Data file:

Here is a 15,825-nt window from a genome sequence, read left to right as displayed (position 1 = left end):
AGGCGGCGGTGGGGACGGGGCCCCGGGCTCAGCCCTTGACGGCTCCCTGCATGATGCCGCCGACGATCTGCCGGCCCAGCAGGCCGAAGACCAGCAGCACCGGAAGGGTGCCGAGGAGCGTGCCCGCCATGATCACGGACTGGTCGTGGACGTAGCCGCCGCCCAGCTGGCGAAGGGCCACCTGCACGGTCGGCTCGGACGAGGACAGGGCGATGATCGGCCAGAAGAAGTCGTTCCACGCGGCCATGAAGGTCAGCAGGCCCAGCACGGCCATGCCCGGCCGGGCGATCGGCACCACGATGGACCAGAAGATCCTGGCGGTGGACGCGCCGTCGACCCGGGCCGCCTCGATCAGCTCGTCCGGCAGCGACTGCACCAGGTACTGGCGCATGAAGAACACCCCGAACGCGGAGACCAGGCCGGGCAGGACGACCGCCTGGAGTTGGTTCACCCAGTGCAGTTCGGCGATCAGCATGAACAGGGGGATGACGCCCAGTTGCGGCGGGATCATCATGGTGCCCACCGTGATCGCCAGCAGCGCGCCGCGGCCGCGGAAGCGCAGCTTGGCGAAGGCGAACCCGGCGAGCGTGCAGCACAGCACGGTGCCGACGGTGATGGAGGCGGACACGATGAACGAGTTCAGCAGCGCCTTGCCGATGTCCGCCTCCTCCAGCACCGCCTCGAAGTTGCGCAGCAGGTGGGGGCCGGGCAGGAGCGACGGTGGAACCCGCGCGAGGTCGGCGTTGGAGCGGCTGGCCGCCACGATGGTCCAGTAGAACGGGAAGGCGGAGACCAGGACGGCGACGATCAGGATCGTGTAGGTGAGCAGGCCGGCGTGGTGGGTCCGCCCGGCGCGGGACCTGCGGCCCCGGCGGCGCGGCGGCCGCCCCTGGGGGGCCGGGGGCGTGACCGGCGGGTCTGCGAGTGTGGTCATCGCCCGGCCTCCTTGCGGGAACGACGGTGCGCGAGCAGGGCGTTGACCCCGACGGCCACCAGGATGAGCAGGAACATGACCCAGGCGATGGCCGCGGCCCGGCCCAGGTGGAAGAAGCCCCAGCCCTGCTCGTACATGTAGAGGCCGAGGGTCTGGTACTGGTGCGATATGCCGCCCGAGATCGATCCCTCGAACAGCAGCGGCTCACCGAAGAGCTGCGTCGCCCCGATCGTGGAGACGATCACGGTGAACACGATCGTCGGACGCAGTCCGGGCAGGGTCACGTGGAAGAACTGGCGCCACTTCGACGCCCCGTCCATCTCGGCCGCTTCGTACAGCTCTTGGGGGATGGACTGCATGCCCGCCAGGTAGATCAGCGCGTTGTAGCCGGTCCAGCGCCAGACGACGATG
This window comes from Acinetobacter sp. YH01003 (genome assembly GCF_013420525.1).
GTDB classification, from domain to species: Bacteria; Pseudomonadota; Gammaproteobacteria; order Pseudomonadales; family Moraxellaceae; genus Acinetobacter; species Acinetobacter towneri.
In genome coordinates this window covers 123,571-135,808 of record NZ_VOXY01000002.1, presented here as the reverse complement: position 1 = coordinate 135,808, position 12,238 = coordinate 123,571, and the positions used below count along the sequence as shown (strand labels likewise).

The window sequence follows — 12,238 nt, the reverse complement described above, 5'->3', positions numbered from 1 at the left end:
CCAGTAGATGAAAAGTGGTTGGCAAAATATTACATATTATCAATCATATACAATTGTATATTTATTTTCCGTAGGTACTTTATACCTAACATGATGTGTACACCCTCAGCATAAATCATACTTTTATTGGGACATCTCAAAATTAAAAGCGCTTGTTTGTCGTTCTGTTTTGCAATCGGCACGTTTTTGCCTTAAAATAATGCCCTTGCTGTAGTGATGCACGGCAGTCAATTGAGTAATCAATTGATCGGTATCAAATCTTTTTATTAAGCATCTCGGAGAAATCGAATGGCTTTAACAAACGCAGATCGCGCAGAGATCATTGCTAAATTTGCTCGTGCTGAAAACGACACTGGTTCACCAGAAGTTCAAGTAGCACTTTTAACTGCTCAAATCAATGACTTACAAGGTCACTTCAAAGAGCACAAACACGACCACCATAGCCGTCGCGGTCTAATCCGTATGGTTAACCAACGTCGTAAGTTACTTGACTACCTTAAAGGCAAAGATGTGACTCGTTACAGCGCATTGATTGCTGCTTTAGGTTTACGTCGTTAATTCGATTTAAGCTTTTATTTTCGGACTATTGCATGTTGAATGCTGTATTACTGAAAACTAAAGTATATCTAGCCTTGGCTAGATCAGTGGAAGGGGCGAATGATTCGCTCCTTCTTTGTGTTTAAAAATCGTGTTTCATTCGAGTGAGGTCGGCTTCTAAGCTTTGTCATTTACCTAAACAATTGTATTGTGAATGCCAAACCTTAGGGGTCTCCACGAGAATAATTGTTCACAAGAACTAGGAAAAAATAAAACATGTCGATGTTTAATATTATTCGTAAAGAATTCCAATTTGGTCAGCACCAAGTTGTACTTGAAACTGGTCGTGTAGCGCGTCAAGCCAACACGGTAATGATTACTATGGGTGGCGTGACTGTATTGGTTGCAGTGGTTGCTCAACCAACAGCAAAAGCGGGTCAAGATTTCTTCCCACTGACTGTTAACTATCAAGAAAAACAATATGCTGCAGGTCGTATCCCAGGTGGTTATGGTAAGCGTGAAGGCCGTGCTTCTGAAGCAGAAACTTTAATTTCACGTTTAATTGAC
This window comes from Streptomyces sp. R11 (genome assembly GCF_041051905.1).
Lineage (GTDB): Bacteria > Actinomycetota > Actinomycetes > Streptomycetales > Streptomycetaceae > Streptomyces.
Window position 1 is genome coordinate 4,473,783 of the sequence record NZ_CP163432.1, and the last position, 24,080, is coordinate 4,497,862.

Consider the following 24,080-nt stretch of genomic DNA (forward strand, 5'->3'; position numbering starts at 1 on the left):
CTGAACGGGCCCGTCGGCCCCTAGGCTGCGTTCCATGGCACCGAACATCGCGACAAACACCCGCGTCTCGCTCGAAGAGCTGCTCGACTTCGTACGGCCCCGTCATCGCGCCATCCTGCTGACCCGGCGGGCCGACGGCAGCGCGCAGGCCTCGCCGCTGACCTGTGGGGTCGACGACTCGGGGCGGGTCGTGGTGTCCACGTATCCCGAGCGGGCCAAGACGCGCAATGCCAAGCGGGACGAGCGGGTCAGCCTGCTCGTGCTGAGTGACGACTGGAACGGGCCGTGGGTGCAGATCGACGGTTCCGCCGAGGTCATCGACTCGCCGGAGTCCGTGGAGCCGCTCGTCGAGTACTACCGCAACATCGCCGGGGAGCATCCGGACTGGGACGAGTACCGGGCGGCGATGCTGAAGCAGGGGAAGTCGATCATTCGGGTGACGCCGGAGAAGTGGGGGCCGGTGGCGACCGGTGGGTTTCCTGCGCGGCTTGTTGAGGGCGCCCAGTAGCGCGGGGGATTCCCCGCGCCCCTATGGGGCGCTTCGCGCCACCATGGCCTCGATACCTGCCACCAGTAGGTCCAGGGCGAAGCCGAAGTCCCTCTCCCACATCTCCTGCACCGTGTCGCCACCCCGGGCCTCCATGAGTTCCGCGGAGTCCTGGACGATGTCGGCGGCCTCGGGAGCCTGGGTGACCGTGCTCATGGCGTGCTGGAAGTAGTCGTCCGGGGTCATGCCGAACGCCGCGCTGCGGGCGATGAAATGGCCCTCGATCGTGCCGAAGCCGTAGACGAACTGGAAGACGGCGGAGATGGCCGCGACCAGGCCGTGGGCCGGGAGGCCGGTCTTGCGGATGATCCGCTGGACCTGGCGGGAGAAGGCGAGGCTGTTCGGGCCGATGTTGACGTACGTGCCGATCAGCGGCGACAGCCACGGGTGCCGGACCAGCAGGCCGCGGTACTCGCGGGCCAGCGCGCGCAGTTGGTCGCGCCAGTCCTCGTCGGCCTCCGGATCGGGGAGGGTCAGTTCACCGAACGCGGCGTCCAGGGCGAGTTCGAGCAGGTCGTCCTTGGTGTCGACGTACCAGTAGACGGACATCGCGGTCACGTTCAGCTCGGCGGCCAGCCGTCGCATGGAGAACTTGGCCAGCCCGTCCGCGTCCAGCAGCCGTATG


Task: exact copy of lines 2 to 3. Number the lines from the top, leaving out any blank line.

AGGCGGCGGTGGGGACGGGGCCCCGGGCTCAGCCCTTGACGGCTCCCTGCATGATGCCGCCGACGATCTGCCGGCCCAGCAGGCCGAAGACCAGCAGCACCGGAAGGGTGCCGAGGAGCGTGCCCGCCATGATCACGGACTGGTCGTGGACGTAGCCGCCGCCCAGCTGGCGAAGGGCCACCTGCACGGTCGGCTCGGACGAGGACAGGGCGATGATCGGCCAGAAGAAGTCGTTCCACGCGGCCATGAAGGTCAGCAGGCCCAGCACGGCCATGCCCGGCCGGGCGATCGGCACCACGATGGACCAGAAGATCCTGGCGGTGGACGCGCCGTCGACCCGGGCCGCCTCGATCAGCTCGTCCGGCAGCGACTGCACCAGGTACTGGCGCATGAAGAACACCCCGAACGCGGAGACCAGGCCGGGCAGGACGACCGCCTGGAGTTGGTTCACCCAGTGCAGTTCGGCGATCAGCATGAACAGGGGGATGACGCCCAGTTGCGGCGGGATCATCATGGTGCCCACCGTGATCGCCAGCAGCGCGCCGCGGCCGCGGAAGCGCAGCTTGGCGAAGGCGAACCCGGCGAGCGTGCAGCACAGCACGGTGCCGACGGTGATGGAGGCGGACACGATGAACGAGTTCAGCAGCGCCTTGCCGATGTCCGCCTCCTCCAGCACCGCCTCGAAGTTGCGCAGCAGGTGGGGGCCGGGCAGGAGCGACGGTGGAACCCGCGCGAGGTCGGCGTTGGAGCGGCTGGCCGCCACGATGGTCCAGTAGAACGGGAAGGCGGAGACCAGGACGGCGACGATCAGGATCGTGTAGGTGAGCAGGCCGGCGTGGTGGGTCCGCCCGGCGCGGGACCTGCGGCCCCGGCGGCGCGGCGGCCGCCCCTGGGGGGCCGGGGGCGTGACCGGCGGGTCTGCGAGTGTGGTCATCGCCCGGCCTCCTTGCGGGAACGACGGTGCGCGAGCAGGGCGTTGACCCCGACGGCCACCAGGATGAGCAGGAACATGACCCAGGCGATGGCCGCGGCCCGGCCCAGGTGGAAGAAGCCCCAGCCCTGCTCGTACATGTAGAGGCCGAGGGTCTGGTACTGGTGCGATATGCCGCCCGAGATCGATCCCTCGAACAGCAGCGGCTCACCGAAGAGCTGCGTCGCCCCGATCGTGGAGACGATCACGGTGAACACGATCGTCGGACGCAGTCCGGGCAGGGTCACGTGGAAGAACTGGCGCCACTTCGACGCCCCGTCCATCTCGGCCGCTTCGTACAGCTCTTGGGGGATGGACTGCATGCCCGCCAGGTAGATCAGCGCGTTGTAGCCGGTCCAGCGCCAGACGACGATG
This window comes from Acinetobacter sp. YH01003 (genome assembly GCF_013420525.1).